Feb 21st, 2012 | By | Category: Senior Travel

Seniors Discover the Venice of the North

St. Petersburg has long been a major Russian attraction. It is the second largest city in Russia with a population of about 5 million people. It is Czar Peter the Great’s “window on the west,” and was built in the early 1700s on 44 islands, mostly swampland – a feat that took the lives of millions of workers. Today St. Petersburg is a beautiful city, laced with canals, graceful bridges, the awe-inspiring  St. Isaac’s Cathedral, whose construction took more than 40 years.  Seniors find the city intriguing, often described as the most Western city of Russia.

With 221 museums and 80 theaters, 342 bridges and many water canals St. Petersburg is called “The Venice of the North.”  It has all the ingredients for an unforgettable senior travel experience: high art, lavish architecture, nightlife, an extraordinary history and rich cultural traditions that have inspired and nurtured some of the modern world’s greatest literature, music, and visual art.

Although just 300 years old, St. Petersburg has a rich and exciting history, full of dramatic events and major historical figures. Nearly everyone in St. Petersburg today has a family member who lived through the 900-day siege of the city by Nazi forces, and mere mention of the humanity-crushing blockade still brings tears to the eyes of those who survived it.

Today it’s not only Rastrelli’s architecture and Tchaikovsky’s operas that entice senior visitors, but also beatnik bands, edgy art galleries, underground clubs and delectable dining. St Petersburg’s bohemian side gives a glimpse into the 21st century; and (to borrow a communist slogan) the future is bright!  St Petersburg is legendary for its White Nights: those long summer days when the sun barely dips below the horizon. Revels start in May, when the city finally succumbs to spring and the parks are filled with flowering trees.

Seniors Enjoy the Largest Art Museum in the World

Saint Petersburg is located on the Neva River at the head of the Gulf of Finland on the Baltic Sea. In 1914 the name of the city was changed to Petrograd, in 1924 to Leningrad and in 1991 back to Saint Petersburg. It is the former capital of Russia.  Saint Petersburg is home to The Hermitage, the largest art museum in the world.  This pistachio-colored gem on the banks of the Neva River was designed by Francesco Bartolomeo Rastrelli as the winter residence of the Russian tzars. The State Hermitage will inevitably be the focus of any first visit for seniors to St Petersburg, and rightly so. At the information kiosk of the State Hermitage Museum you can pick up a free color map of the museum, available in most European languages. Immediately after ticket inspection you can hire an audio guide (R250) with recorded tours in English.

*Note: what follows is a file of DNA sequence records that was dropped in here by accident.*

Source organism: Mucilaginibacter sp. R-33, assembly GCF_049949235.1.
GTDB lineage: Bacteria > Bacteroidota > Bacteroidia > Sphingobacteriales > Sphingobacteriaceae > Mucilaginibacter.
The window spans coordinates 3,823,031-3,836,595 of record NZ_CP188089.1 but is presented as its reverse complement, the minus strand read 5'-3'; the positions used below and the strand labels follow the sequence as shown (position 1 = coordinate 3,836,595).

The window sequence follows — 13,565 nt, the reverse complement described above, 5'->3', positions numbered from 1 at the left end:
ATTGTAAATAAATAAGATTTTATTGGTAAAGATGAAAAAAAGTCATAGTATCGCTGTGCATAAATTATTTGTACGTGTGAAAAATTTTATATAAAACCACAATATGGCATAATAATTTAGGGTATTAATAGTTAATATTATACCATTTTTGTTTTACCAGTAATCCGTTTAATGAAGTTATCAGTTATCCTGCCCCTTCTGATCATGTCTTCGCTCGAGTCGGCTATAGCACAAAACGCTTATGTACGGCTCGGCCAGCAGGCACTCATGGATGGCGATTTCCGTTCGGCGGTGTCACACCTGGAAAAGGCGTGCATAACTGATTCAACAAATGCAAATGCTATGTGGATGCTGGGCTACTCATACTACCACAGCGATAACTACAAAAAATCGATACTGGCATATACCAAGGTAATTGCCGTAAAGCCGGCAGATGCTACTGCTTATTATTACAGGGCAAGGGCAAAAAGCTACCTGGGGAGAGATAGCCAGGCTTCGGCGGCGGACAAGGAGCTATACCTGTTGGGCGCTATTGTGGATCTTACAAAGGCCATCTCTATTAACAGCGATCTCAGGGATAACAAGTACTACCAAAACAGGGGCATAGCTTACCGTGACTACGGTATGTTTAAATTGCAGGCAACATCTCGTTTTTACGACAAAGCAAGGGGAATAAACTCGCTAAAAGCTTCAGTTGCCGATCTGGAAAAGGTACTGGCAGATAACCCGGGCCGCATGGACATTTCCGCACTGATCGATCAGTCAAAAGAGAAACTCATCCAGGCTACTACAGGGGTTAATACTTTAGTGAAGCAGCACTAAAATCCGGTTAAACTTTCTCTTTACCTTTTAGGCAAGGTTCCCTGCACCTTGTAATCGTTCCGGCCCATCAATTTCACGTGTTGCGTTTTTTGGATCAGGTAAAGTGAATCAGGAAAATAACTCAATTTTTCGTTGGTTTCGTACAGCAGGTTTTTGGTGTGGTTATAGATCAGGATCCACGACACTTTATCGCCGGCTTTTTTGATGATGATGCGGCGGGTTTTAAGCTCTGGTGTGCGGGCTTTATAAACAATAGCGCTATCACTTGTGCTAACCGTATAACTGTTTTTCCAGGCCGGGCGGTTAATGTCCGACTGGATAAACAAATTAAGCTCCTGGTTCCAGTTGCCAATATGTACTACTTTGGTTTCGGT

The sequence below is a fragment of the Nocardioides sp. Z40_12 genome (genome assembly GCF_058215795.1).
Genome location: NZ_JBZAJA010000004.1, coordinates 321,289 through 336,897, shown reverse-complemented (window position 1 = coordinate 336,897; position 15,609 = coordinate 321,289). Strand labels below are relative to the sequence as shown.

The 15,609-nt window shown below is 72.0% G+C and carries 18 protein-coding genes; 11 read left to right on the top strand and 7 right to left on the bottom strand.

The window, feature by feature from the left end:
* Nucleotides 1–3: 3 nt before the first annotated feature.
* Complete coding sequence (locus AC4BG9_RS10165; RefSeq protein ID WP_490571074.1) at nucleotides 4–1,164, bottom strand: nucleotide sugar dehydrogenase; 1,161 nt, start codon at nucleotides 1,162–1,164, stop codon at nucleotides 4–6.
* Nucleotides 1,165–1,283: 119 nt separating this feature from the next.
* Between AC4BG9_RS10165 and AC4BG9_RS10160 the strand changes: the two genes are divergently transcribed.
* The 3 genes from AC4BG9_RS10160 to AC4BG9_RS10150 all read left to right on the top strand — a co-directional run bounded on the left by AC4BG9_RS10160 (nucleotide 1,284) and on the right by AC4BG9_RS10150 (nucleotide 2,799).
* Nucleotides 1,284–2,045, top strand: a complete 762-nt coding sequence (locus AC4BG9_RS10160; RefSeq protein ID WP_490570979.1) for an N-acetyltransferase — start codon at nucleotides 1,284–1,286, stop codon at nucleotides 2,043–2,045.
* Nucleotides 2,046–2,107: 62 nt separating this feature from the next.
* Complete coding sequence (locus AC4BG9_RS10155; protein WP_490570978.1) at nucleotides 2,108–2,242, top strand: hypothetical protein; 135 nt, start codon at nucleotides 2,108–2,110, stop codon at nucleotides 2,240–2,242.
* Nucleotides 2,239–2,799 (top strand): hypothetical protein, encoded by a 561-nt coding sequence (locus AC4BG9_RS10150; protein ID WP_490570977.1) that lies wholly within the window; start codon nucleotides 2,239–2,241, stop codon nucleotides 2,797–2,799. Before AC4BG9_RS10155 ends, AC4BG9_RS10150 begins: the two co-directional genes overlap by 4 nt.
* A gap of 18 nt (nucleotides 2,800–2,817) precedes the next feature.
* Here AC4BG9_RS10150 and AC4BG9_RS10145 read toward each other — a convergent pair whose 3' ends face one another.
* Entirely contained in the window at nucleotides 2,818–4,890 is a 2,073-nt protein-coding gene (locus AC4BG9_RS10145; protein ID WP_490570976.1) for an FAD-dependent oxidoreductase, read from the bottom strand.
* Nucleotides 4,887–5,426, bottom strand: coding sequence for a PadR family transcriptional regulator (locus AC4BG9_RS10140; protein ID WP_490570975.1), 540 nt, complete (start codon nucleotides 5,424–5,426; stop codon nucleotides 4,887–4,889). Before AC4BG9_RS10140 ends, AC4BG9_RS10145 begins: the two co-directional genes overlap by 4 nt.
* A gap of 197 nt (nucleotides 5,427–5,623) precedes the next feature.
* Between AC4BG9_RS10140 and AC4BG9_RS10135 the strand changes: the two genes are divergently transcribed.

Lonely Planet provides seniors a list of things to do in St. Petersburg that you will want to check out. Frommer’s will fill in any gaps like walking tours, side trips, shopping and night life. The Metro is awesome, don’t miss it.

Anyone who is coming from Moscow will be pleasantly surprised to learn that St Petersburg is significantly cheaper than the capital, which ranked number one in the world on Mercer’s list. US dollars and euros are easy to change around St Petersburg, but other currencies will undoubtedly cause more hassle than they are worth. Whatever currency you bring should be in pristine condition. Banks and exchanges do not accept old, tatty bills with rips or tears. For US dollars make certain they are of the new design, which has the large offset portrait. Do check out my Best Russian Websites prior to your visit to learn a few words in Russian. jeb

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